Complete coverage of the Chicago NATO Summit

Police Ready for Protesters With "Sound Cannons"

Long Range Acoustical Devices to be used to communicate messages to demonstrators, Chicago's top cop says

View Comments (
)
|
Email
|
Print

    NEWSLETTERS

    Peter Bergen
    An LRAD device, the large black speaker in the top left, deployed by the New York Police Department.

    Chicago police have purchased two "Long Range Acoustical Devices" -- sound cannons -- in preparation for the thousands of protesters at the NATO Summit.

    "We never had that before in Chicago," Supt. Garry McCarthy said Tuesday. "I've been talking about how we've learned from what's happened at these events in other cities and other tactics and strategies that other departments have used, and we've gotten better at it and better at it and better at it."

    McCarthy Discusses "Sound Cannons"

    [CHI] McCarthy Discusses "Sound Cannons"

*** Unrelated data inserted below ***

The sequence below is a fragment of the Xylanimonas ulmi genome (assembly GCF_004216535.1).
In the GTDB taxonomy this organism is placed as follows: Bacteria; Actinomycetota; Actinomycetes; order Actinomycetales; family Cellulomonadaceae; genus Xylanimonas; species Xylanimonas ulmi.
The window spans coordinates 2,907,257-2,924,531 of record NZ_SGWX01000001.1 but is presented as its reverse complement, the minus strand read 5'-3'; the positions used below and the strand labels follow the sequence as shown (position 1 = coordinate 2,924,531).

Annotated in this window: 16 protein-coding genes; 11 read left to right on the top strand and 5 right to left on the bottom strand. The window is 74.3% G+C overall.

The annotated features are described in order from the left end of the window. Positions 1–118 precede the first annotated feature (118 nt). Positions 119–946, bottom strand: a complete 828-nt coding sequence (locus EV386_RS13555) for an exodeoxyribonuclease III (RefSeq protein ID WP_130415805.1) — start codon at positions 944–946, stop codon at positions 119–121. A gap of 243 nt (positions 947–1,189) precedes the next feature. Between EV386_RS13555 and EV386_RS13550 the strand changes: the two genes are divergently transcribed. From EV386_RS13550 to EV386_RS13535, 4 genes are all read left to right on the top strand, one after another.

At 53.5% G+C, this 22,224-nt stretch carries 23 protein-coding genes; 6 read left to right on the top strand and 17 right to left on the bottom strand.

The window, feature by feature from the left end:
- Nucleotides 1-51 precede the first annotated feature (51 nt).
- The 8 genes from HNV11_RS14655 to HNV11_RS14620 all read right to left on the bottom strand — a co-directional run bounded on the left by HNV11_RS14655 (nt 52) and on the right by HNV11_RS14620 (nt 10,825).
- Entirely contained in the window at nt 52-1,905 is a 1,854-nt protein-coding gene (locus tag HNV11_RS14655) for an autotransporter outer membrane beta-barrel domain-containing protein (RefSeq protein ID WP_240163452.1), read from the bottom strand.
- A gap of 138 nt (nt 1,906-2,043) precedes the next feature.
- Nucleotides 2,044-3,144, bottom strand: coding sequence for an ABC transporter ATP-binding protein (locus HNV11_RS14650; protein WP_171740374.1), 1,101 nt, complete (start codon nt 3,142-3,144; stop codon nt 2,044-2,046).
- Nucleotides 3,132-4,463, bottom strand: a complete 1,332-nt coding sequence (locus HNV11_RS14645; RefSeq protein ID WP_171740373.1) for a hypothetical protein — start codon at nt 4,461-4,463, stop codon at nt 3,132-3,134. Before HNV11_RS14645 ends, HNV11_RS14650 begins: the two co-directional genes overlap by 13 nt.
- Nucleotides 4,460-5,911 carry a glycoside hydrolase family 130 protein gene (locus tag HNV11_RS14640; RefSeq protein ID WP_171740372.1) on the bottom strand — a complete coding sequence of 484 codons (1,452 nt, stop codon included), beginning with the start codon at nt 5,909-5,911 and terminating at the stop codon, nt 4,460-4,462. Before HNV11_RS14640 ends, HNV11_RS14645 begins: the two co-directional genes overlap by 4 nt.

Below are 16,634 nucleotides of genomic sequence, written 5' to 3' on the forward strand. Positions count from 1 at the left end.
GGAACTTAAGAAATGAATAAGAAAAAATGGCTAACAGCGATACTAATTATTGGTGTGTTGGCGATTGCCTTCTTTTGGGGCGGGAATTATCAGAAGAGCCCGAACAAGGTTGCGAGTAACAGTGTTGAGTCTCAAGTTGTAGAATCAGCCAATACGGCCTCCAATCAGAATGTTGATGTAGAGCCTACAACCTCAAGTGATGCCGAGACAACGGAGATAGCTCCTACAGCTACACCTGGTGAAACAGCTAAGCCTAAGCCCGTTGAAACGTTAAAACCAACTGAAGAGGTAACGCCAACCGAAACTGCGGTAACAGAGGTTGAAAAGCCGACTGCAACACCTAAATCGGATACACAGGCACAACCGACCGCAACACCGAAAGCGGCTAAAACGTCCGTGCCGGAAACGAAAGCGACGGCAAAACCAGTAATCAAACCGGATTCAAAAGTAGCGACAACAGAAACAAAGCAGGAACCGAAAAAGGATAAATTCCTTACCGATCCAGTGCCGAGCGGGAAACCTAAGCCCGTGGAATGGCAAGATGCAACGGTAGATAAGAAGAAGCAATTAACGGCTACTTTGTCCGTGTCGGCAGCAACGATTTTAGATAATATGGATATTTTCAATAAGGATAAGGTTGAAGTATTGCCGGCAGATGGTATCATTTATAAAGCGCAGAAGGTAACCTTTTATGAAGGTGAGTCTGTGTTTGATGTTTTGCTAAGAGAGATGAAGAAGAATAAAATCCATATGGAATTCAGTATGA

Police superintendent says "Long Range Acoustical Devices" will be used to send messages, not inflict pain. (Published Tuesday, May 15, 2012)

    LRADs are equipped with a shrieking alarm able to send pain-inducing sound waves of up to 150 decibels that can be heard as far as 1,600 feet away, according to The Guardian. The use of the sound cannon is controversial since the human threshold for pain lies between 110 and 120 decibels.

    But Chicago's top cop said the plan, however, isn't to use the devices that way, but rather to send  "clear, crisp" messages to demonstrators.

    "We're not going to be in the business of dispersing crowds and have people running all over the place. People who are committing crimes are going to be arrested and extracted from the crowd. That's the strategy we are going to use," he said.

    Sound cannons were first used by the police at the 2009 G20 summit in Pittsburgh to control protesters.

    They were also used in 2011 at the Super Bowl and at various Occupy events, according to the Huffington Post.

    The sound cannons were purchased for $20,000 each and have 15 different messages already recorded for Chicago police to use.